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Definition: microelectronics from The Penguin Dictionary of Physics

The branch of ELECTRONICS concerned with the design, production, and application of electronic components, circuits, and devices of extremely small dimensions. Increased miniaturization not only reduces size and weight but is also cost-effective, and is extremely desirable particularly in the field of COMPUTERS. INTEGRATED CIRCUITS are widely used in microelectronics.


Summary Article: microelectronics
from The Columbia Encyclopedia

branch of electronic technology devoted to the design and development of extremely small electronic devices that consume very little electric power. Although the term is sometimes used to describe discrete electronic components assembled in an extremely small and compact form, it is often taken as a synonym for integrated circuit technology. Discrete components that can be made using microelectronic techniques include resistors, capacitors, and transistors; inductors are excluded for practical purposes. Microelectronic tuned circuits can be built using piezoelectric electromechanical components. Hybrid microcircuits contain a mixture of discrete and integrated circuits on a single substrate. Thick-film techniques use specially formulated inks or pastes that are applied to ceramic substrates by screen-printing techniques. Thin-film devices are fabricated using electron-beam evaporation or sputtering. Although other materials can be used, integrated circuits are usually fabricated on wafers of single-crystal silicon; that is, silicon in which the orientation of all of the crystal is the same. The major fabricating steps include film formation, impurity doping, photolithography, and packaging. Silicon oxide, also called silica, is grown on the surface of the silicon during the film-formation stage. Photolithographic methods are used to selectively remove the oxide from areas of the silicon: A layer of photoresist is added to the oxide layer and then exposed to ultraviolet light through a mask. After exposure, the silicon wafer is developed, and the unwanted areas of the oxide are removed by an etching process. Impurity doping adds charge carriers to the silicon; the unique electronic properties of semiconductors are produced by this process. Additional layers of silicon are deposited to create bipolar transistors. Metal, usually aluminum, is deposited where contacts are desired. Other transistor types—MOS or metal-oxide-semiconductor devices, for example—are fabricated using similar techniques. Integrated circuits that contain over one billion transistors have been developed.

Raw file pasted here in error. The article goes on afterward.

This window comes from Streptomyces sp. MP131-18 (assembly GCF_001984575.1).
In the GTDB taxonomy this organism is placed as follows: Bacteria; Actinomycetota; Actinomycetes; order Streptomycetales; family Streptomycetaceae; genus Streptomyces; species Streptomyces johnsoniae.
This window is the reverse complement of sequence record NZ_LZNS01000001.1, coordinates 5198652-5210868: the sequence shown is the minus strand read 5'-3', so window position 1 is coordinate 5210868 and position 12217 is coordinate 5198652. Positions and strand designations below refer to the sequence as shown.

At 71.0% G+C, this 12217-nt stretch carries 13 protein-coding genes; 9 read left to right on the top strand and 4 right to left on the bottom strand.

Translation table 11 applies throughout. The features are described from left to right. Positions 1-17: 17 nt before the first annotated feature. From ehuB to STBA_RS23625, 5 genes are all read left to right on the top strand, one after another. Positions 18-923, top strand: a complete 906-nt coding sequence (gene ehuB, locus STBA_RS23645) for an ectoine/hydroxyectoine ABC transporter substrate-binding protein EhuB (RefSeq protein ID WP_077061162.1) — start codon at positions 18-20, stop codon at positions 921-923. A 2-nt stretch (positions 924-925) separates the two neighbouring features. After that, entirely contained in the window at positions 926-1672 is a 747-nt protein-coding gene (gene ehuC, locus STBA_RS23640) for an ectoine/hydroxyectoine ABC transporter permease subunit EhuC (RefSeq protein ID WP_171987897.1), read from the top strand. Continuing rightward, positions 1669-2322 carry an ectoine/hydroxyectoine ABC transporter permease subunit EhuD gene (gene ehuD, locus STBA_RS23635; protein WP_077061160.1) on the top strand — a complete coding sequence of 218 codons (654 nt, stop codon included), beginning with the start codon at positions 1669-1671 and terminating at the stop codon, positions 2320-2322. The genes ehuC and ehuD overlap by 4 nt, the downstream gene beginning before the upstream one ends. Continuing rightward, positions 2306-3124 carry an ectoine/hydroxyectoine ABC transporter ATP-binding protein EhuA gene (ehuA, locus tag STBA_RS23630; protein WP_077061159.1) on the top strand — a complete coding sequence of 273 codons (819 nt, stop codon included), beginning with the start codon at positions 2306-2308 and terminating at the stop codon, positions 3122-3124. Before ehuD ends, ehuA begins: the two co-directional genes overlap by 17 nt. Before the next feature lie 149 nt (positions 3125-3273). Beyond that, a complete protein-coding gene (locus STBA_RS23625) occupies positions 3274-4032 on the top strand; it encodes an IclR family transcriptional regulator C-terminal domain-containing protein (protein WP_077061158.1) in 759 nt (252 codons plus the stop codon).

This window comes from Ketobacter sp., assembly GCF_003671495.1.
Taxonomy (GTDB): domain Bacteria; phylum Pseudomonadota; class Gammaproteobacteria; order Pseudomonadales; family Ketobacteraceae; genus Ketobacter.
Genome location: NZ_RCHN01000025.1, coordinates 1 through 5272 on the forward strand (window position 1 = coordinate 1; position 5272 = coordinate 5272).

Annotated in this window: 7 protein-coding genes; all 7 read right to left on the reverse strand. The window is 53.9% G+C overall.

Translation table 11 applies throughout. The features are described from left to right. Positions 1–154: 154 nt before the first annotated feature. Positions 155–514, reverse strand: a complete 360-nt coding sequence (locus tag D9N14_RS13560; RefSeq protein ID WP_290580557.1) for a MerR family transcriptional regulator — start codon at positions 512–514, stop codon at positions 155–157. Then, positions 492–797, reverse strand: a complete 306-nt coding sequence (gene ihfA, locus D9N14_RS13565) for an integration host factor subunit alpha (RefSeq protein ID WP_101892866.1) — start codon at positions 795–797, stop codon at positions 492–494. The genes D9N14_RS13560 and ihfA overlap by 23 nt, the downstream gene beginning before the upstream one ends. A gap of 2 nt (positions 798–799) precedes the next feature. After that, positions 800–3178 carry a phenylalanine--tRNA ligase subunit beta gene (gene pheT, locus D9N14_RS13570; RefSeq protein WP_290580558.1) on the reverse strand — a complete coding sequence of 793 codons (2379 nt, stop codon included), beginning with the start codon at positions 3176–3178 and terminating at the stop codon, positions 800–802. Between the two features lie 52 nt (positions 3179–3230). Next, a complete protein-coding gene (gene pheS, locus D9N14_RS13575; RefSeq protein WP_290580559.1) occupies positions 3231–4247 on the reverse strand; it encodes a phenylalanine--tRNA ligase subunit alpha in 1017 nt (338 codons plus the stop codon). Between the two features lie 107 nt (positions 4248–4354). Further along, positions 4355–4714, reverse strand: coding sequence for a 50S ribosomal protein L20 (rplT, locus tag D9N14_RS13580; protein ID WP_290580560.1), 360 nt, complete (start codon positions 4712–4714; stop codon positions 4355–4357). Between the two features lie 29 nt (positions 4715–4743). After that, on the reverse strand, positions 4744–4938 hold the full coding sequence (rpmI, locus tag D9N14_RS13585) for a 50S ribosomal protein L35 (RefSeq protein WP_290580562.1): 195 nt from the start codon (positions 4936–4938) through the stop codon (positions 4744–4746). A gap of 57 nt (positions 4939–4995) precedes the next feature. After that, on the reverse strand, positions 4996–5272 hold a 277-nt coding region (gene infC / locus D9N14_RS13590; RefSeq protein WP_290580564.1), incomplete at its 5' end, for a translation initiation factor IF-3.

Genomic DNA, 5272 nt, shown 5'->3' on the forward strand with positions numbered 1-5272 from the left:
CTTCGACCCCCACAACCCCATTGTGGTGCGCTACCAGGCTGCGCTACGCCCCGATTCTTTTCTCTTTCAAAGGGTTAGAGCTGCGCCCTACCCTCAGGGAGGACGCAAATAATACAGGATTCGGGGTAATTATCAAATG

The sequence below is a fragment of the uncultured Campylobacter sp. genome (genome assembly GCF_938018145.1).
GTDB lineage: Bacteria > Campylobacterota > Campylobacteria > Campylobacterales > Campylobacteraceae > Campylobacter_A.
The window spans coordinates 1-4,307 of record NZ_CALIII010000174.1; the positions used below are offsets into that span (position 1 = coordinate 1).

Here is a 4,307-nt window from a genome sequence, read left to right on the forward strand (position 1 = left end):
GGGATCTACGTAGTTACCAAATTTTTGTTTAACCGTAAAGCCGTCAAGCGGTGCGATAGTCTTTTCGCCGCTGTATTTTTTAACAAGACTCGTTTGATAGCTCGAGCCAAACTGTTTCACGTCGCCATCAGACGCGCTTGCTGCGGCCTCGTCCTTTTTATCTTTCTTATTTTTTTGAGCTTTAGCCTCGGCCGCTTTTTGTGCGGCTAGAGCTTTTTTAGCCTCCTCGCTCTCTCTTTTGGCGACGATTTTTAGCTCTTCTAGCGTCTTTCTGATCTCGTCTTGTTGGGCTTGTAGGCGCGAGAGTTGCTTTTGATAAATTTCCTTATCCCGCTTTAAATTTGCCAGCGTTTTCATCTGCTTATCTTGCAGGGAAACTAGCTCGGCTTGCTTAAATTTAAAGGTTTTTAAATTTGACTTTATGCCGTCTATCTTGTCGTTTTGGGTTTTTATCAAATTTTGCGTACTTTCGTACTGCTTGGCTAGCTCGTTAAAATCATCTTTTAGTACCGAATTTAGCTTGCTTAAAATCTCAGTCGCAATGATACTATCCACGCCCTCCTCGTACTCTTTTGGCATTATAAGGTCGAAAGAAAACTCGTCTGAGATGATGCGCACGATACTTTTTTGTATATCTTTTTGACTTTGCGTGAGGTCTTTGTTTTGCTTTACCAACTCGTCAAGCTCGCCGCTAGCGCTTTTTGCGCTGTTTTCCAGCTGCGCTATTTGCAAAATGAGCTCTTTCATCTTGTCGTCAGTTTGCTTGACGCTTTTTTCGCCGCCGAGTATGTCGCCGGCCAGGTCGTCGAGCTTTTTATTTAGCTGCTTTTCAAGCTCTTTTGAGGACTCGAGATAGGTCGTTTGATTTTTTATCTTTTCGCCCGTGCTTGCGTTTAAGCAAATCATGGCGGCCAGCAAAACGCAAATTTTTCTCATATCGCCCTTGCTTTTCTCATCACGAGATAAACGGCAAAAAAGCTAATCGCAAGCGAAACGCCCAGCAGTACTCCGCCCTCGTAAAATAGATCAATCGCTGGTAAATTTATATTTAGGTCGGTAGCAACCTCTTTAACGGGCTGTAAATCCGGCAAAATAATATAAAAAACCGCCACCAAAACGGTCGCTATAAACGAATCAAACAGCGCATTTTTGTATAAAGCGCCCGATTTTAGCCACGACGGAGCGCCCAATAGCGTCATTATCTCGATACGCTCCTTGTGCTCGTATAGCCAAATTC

The Columbia Encyclopedia, © Columbia University Press 2018

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